The FDA Failed to Protect People from Opioids
The Food and Drug Administration failed to properly police one of its programs that tries to reduce the number of opioids being prescribed. This occurred while opioids became a larger and larger problem for people around the country. The program, which started in 2011, helped to pay for safety training and helped track training to try and help reduce addiction, overdoses, and death. It ended up not being effective because the manufacturers did not collect the right data. After finding out that the right data was not collected, the FDA did not correct the behavior and let it happen. If the FDA did what it was supposed to do, there might not be a crisis today.
The 2011 program was supposed to help train half the doctors that prescribed opioids and teach patients the risks and dangers of opioid medications. The agency’s internal documents show that the agency had no idea if the safety strategies were working because the studies made to measure the effectiveness were poorly made and gave no good data. A spokesman for the FDA refutes that the agency gave up trying to evaluate the success of the education program, saying that it took many steps to test the program’s efficacy.
The FDA is being criticized for letting pharmaceutical companies monitor their own safety procedures as well as not checking if prescriber training was at a high enough standard. There were also early warnings showing that there was industry influence in the programs. An expert committee on the treatment of pain voted against the program design because industry influence was found in the program, but the FDA went forward with it anyway. The Department of Human Health released a report saying that only 14 percent of the FDA’s programs met their criteria. Another report just last year found that the FDA does not have the authority to do anything about a company that does not report enough information.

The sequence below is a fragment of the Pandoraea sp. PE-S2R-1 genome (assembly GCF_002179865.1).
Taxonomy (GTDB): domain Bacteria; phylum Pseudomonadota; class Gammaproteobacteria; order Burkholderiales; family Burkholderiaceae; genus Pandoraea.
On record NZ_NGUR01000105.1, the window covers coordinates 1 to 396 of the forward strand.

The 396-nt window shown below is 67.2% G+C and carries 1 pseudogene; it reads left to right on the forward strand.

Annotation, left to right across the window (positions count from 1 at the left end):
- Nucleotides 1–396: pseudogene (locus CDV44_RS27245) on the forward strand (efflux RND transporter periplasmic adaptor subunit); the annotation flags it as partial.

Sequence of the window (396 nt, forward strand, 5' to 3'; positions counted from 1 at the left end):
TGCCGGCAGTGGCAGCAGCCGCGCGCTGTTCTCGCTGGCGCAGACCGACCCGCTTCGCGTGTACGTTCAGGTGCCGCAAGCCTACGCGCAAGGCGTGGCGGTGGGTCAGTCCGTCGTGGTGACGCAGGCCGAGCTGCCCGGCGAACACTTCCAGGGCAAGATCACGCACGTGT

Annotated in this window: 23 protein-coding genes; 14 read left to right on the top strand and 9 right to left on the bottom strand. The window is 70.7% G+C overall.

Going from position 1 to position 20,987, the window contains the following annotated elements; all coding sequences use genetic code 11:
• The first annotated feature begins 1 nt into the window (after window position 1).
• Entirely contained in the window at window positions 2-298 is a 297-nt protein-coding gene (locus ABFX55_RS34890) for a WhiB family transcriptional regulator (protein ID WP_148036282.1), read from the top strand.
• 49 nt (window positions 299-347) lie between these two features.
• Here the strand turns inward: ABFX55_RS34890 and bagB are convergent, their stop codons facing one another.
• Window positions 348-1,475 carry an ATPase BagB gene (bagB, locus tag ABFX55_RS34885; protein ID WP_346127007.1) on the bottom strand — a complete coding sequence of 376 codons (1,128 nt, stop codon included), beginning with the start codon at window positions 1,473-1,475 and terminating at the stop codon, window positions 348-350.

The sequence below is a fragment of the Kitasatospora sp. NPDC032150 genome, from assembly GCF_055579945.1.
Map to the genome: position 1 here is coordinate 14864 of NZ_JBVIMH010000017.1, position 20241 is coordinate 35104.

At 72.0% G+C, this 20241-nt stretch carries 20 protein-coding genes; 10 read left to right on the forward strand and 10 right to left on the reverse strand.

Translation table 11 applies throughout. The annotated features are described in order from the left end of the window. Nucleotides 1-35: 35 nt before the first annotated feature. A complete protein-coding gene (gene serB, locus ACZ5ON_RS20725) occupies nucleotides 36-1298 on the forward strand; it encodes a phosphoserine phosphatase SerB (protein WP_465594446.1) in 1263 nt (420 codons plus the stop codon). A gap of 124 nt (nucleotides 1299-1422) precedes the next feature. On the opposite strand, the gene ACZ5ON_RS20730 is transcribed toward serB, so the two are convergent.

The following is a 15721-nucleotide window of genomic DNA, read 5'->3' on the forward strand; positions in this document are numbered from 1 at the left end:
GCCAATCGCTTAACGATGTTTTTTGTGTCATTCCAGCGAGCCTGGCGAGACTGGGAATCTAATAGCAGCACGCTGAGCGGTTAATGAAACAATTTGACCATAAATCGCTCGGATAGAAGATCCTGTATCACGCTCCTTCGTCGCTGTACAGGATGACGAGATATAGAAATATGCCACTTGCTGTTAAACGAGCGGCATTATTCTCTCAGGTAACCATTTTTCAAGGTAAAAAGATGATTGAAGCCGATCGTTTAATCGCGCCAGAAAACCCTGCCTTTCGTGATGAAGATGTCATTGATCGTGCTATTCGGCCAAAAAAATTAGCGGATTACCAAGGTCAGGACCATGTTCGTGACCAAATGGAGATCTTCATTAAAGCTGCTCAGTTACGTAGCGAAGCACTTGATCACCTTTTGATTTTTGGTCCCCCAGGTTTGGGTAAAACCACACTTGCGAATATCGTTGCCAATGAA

Another problem is that the FDA wanted 60 percent of prescribers to take their classes, but only 27 percent took them in a four-year span. Surveys found that prescribers who took the classes had better knowledge of prescribing practices, but the surveys did not tell them whether the doctors prescribed less because of the classes. The program also did not assess if the program prevented death. National data was used which did not consider whether a patient or doctor took the class.
Until heroin and fentanyl surpassed them, prescription drugs were the largest cause of overdose deaths in the United States. The opioid prescription rate peaked at 81.3 prescriptions per 100 people in 2012 and lowered to 58.7 prescriptions per 100 people in 2017. The prescription rate is still high and needs to be fixed. The FDA needs to put more regulations in place to help stop this crisis and protect people from becoming addicted to these harmful drugs.
Goldberg, Persky and White, P.C is co-counsel in a lawsuit against eight pharmaceutical companies. We are seeking compensatory and punitive damages from these companies for their role in creating and fueling the opioid crisis.